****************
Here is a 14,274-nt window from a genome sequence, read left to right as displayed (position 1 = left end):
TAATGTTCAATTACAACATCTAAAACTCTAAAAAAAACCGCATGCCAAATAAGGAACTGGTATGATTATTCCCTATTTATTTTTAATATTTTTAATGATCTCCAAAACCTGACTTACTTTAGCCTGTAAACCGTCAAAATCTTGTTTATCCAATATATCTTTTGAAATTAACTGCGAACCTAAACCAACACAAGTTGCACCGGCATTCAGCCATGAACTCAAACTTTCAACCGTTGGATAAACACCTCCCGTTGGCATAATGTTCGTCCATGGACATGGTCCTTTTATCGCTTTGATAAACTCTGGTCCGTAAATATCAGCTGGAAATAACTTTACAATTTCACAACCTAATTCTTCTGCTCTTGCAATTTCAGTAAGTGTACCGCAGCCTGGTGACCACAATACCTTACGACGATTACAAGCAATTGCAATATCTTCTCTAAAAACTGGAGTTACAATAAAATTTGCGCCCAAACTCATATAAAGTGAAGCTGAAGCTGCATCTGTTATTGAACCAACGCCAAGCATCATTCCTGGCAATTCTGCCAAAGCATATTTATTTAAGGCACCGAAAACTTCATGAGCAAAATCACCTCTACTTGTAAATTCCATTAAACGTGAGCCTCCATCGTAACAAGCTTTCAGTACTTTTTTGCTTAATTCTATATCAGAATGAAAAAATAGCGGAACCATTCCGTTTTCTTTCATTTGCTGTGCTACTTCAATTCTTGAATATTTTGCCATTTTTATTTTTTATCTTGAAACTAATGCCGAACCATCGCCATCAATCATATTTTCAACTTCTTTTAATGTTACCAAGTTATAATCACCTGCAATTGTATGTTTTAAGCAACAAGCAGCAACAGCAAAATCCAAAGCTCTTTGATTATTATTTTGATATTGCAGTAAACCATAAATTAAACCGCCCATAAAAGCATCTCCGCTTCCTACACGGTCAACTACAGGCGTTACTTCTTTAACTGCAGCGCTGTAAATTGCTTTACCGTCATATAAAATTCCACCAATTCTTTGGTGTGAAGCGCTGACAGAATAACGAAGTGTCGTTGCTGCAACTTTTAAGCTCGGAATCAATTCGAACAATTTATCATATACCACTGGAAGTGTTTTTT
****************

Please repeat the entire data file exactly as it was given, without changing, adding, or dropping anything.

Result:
Here is a 14,274-nt window from a genome sequence, read left to right as displayed (position 1 = left end):
TAATGTTCAATTACAACATCTAAAACTCTAAAAAAAACCGCATGCCAAATAAGGAACTGGTATGATTATTCCCTATTTATTTTTAATATTTTTAATGATCTCCAAAACCTGACTTACTTTAGCCTGTAAACCGTCAAAATCTTGTTTATCCAATATATCTTTTGAAATTAACTGCGAACCTAAACCAACACAAGTTGCACCGGCATTCAGCCATGAACTCAAACTTTCAACCGTTGGATAAACACCTCCCGTTGGCATAATGTTCGTCCATGGACATGGTCCTTTTATCGCTTTGATAAACTCTGGTCCGTAAATATCAGCTGGAAATAACTTTACAATTTCACAACCTAATTCTTCTGCTCTTGCAATTTCAGTAAGTGTACCGCAGCCTGGTGACCACAATACCTTACGACGATTACAAGCAATTGCAATATCTTCTCTAAAAACTGGAGTTACAATAAAATTTGCGCCCAAACTCATATAAAGTGAAGCTGAAGCTGCATCTGTTATTGAACCAACGCCAAGCATCATTCCTGGCAATTCTGCCAAAGCATATTTATTTAAGGCACCGAAAACTTCATGAGCAAAATCACCTCTACTTGTAAATTCCATTAAACGTGAGCCTCCATCGTAACAAGCTTTCAGTACTTTTTTGCTTAATTCTATATCAGAATGAAAAAATAGCGGAACCATTCCGTTTTCTTTCATTTGCTGTGCTACTTCAATTCTTGAATATTTTGCCATTTTTATTTTTTATCTTGAAACTAATGCCGAACCATCGCCATCAATCATATTTTCAACTTCTTTTAATGTTACCAAGTTATAATCACCTGCAATTGTATGTTTTAAGCAACAAGCAGCAACAGCAAAATCCAAAGCTCTTTGATTATTATTTTGATATTGCAGTAAACCATAAATTAAACCGCCCATAAAAGCATCTCCGCTTCCTACACGGTCAACTACAGGCGTTACTTCTTTAACTGCAGCGCTGTAAATTGCTTTACCGTCATATAAAATTCCACCAATTCTTTGGTGTGAAGCGCTGACAGAATAACGAAGTGTCGTTGCTGCAACTTTTAAGCTCGGAATCAATTCGAACAATTTATCATATACCACTGGAAGTGTTTTTT